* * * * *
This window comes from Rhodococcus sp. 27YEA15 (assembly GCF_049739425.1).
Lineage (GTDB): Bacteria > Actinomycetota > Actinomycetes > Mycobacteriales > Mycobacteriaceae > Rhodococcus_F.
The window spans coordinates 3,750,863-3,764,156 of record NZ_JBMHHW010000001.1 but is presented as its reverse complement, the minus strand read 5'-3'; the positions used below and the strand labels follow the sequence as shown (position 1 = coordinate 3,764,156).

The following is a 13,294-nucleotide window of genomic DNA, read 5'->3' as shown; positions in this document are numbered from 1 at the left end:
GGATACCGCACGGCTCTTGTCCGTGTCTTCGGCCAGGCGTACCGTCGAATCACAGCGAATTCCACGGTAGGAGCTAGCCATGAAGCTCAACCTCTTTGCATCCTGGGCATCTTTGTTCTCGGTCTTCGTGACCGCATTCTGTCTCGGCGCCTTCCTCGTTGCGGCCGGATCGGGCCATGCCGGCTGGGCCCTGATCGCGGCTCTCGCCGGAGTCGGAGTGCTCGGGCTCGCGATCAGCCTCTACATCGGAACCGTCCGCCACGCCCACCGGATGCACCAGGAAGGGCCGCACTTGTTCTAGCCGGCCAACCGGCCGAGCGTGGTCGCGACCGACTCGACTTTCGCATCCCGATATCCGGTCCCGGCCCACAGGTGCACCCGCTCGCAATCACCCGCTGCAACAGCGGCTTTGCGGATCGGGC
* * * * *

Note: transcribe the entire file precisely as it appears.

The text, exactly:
This window comes from Rhodococcus sp. 27YEA15 (assembly GCF_049739425.1).
Lineage (GTDB): Bacteria > Actinomycetota > Actinomycetes > Mycobacteriales > Mycobacteriaceae > Rhodococcus_F.
The window spans coordinates 3,750,863-3,764,156 of record NZ_JBMHHW010000001.1 but is presented as its reverse complement, the minus strand read 5'-3'; the positions used below and the strand labels follow the sequence as shown (position 1 = coordinate 3,764,156).

The following is a 13,294-nucleotide window of genomic DNA, read 5'->3' as shown; positions in this document are numbered from 1 at the left end:
GGATACCGCACGGCTCTTGTCCGTGTCTTCGGCCAGGCGTACCGTCGAATCACAGCGAATTCCACGGTAGGAGCTAGCCATGAAGCTCAACCTCTTTGCATCCTGGGCATCTTTGTTCTCGGTCTTCGTGACCGCATTCTGTCTCGGCGCCTTCCTCGTTGCGGCCGGATCGGGCCATGCCGGCTGGGCCCTGATCGCGGCTCTCGCCGGAGTCGGAGTGCTCGGGCTCGCGATCAGCCTCTACATCGGAACCGTCCGCCACGCCCACCGGATGCACCAGGAAGGGCCGCACTTGTTCTAGCCGGCCAACCGGCCGAGCGTGGTCGCGACCGACTCGACTTTCGCATCCCGATATCCGGTCCCGGCCCACAGGTGCACCCGCTCGCAATCACCCGCTGCAACAGCGGCTTTGCGGATCGGGC